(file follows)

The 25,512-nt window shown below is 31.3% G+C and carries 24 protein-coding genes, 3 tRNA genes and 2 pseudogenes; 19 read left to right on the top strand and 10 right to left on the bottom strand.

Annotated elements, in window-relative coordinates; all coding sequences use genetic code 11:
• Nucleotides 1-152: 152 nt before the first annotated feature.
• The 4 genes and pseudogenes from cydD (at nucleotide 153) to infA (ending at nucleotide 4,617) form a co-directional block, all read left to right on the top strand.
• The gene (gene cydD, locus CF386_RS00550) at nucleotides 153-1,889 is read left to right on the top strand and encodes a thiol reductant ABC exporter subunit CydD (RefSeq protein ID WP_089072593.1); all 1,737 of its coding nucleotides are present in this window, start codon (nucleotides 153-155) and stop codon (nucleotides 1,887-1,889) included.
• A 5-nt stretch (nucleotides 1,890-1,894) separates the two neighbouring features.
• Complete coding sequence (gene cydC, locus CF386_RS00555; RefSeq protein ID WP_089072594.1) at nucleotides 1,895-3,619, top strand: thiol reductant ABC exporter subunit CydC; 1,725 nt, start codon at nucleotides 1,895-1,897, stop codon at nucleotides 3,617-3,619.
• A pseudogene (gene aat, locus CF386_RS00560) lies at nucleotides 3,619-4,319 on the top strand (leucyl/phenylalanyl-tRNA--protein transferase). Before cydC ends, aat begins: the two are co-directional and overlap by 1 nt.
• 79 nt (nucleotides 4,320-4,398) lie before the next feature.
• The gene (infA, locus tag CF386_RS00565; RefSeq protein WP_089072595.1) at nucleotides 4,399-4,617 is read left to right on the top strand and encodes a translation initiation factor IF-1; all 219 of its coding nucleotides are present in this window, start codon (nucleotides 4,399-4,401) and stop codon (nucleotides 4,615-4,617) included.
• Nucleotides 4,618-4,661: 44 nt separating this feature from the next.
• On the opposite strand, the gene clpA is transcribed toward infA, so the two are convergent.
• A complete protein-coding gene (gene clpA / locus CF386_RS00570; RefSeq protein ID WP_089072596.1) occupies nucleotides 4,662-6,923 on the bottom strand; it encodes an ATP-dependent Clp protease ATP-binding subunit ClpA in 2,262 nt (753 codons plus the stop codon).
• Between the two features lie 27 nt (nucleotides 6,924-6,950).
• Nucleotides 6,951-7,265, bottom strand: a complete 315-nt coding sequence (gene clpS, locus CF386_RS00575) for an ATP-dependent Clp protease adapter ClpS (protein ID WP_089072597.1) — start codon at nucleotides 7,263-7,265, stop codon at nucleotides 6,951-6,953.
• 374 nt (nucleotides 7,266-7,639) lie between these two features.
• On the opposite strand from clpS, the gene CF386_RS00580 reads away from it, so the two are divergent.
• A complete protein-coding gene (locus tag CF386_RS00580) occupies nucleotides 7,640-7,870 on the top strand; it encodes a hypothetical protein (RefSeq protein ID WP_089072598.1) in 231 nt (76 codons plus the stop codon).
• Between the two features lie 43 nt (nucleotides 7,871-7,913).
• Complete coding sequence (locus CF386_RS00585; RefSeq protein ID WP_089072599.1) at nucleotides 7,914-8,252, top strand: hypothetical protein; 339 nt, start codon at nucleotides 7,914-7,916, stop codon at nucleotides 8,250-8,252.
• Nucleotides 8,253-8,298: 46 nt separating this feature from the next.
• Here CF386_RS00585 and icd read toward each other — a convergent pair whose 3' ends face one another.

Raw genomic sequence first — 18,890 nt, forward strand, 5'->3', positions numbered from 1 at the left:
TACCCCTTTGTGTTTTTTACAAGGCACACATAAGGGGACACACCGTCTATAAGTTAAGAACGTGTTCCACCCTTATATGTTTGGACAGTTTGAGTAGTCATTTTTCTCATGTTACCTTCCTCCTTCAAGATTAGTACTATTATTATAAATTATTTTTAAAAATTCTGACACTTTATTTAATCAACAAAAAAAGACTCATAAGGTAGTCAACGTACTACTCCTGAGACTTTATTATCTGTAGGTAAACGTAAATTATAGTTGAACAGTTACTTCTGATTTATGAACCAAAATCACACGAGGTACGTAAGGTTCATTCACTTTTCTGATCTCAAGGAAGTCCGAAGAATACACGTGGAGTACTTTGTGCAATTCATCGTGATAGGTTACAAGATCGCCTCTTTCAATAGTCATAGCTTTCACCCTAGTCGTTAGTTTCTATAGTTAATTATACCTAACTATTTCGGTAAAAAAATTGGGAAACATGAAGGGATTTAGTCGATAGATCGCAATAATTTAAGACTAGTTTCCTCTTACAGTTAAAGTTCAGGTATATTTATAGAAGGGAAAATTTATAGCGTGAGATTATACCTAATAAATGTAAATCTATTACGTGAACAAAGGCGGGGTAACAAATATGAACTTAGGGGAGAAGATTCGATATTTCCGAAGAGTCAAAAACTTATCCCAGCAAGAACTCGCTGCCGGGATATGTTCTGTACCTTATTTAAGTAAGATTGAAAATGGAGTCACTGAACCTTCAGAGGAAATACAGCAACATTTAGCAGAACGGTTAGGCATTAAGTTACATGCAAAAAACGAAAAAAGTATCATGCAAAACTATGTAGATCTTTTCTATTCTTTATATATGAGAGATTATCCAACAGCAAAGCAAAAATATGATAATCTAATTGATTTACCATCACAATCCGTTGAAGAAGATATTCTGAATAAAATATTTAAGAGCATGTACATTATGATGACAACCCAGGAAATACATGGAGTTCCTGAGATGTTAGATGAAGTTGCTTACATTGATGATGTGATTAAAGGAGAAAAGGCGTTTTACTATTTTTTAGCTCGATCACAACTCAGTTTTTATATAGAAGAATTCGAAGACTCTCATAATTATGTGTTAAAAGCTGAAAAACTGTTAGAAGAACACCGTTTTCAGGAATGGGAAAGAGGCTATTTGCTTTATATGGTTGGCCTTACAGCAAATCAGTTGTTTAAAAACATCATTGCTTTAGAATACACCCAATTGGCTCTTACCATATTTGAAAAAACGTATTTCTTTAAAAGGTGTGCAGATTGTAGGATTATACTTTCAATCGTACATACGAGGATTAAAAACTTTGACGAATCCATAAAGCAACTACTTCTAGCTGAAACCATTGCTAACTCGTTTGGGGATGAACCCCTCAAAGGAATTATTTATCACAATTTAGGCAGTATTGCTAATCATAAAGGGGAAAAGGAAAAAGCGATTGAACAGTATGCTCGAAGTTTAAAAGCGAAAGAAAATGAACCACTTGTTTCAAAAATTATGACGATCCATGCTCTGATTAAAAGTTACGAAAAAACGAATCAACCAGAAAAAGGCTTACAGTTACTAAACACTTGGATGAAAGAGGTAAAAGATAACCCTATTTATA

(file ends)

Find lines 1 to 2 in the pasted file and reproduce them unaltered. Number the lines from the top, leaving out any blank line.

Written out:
The 25,512-nt window shown below is 31.3% G+C and carries 24 protein-coding genes, 3 tRNA genes and 2 pseudogenes; 19 read left to right on the top strand and 10 right to left on the bottom strand.

Annotated elements, in window-relative coordinates; all coding sequences use genetic code 11: